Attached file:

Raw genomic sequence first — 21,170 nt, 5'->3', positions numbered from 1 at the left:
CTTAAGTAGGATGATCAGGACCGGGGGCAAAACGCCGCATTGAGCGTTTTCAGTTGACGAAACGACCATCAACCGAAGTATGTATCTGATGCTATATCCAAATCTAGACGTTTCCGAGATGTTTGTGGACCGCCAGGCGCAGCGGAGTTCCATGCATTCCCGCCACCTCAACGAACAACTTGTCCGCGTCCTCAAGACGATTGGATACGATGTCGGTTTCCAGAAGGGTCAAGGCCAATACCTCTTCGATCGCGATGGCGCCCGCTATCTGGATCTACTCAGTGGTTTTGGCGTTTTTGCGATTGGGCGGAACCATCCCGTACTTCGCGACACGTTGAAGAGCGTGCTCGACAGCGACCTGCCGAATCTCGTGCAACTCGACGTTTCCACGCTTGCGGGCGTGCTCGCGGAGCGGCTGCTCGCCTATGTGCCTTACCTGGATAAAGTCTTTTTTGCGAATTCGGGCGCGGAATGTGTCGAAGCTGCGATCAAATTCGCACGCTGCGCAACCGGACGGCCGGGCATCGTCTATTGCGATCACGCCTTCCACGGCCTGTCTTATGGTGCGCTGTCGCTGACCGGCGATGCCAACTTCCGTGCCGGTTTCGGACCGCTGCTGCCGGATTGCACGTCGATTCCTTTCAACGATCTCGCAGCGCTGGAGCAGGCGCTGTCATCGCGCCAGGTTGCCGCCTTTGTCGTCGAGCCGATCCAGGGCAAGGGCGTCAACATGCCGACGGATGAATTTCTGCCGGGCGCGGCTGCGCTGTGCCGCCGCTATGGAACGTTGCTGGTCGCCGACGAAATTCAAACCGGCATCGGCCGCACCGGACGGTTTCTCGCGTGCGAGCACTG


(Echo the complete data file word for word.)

Raw genomic sequence first — 21,170 nt, 5'->3', positions numbered from 1 at the left:
CTTAAGTAGGATGATCAGGACCGGGGGCAAAACGCCGCATTGAGCGTTTTCAGTTGACGAAACGACCATCAACCGAAGTATGTATCTGATGCTATATCCAAATCTAGACGTTTCCGAGATGTTTGTGGACCGCCAGGCGCAGCGGAGTTCCATGCATTCCCGCCACCTCAACGAACAACTTGTCCGCGTCCTCAAGACGATTGGATACGATGTCGGTTTCCAGAAGGGTCAAGGCCAATACCTCTTCGATCGCGATGGCGCCCGCTATCTGGATCTACTCAGTGGTTTTGGCGTTTTTGCGATTGGGCGGAACCATCCCGTACTTCGCGACACGTTGAAGAGCGTGCTCGACAGCGACCTGCCGAATCTCGTGCAACTCGACGTTTCCACGCTTGCGGGCGTGCTCGCGGAGCGGCTGCTCGCCTATGTGCCTTACCTGGATAAAGTCTTTTTTGCGAATTCGGGCGCGGAATGTGTCGAAGCTGCGATCAAATTCGCACGCTGCGCAACCGGACGGCCGGGCATCGTCTATTGCGATCACGCCTTCCACGGCCTGTCTTATGGTGCGCTGTCGCTGACCGGCGATGCCAACTTCCGTGCCGGTTTCGGACCGCTGCTGCCGGATTGCACGTCGATTCCTTTCAACGATCTCGCAGCGCTGGAGCAGGCGCTGTCATCGCGCCAGGTTGCCGCCTTTGTCGTCGAGCCGATCCAGGGCAAGGGCGTCAACATGCCGACGGATGAATTTCTGCCGGGCGCGGCTGCGCTGTGCCGCCGCTATGGAACGTTGCTGGTCGCCGACGAAATTCAAACCGGCATCGGCCGCACCGGACGGTTTCTCGCGTGCGAGCACTG